USDA still unsure how GMO wheat got into field
U.S. officials are "pursuing many avenues" of how unapproved genetically modified wheat may have shown up in an Oregon field, a top official with the Department of Agriculture's Animal and Plant Health Inspection Service (APHIS) said on Friday.
"At this point we have not ... eliminated any" potential causes, Bernadette Juarez, deputy director of the APHIS investigative unit, told Reuters in a telephone interview. "How it got there is exactly what we are investigating right now."
APHIS is pursuing leads as they develop, Juarez said, adding, "we are moving in many directions."
Juarez said there is no timeline to finalize the investigation beyond "as quickly as possible."
Some importers of U.S. wheat, including South Korea, have recoiled from the market after USDA announced the discovery of the wheat, developed by Monsanto Co. on Wednesday.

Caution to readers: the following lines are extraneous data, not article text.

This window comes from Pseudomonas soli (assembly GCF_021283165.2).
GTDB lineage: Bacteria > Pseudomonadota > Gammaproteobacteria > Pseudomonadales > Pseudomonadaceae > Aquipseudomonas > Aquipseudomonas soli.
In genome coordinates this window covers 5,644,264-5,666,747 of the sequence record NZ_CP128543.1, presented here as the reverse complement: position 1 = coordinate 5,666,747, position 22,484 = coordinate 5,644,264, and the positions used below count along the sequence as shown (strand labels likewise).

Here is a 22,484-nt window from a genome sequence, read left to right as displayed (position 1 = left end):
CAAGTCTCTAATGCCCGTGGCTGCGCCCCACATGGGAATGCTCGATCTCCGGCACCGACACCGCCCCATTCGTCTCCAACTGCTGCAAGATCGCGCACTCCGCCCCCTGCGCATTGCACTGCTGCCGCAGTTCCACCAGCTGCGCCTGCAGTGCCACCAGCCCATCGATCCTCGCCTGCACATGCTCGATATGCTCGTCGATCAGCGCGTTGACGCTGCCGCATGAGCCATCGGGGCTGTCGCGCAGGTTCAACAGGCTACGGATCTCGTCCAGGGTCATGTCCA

USDA retains nine investigators focused on Oregon and Washington state, questioning witnesses and gathering plant material and other evidence.
"They do what investigators do," Juarez said. She would not say how many people were interviewed or how many samples have been gathered.
Self-contained hydraulic system with power cables (hydraulic). Tandem Henschen axles (hydraulic). Hydraulic fenders. Manual or hydraulic tilt. 6,500-gallon tank.
- Are you in favor of a federal labeling standard for food that might contain genetically modified ingredients?
- Commentary: Barking up the wrong tree
- Water allocation for most drought-stricken Calif. farms to end
- Look at how the rice scheme made Thailand unstable
- Larson Electronics offers 150 Watt LED high bay light fixture
- Growth Points: Big data is about to get even bigger
Speed King Blender
CrustBuster/Speed King, Inc.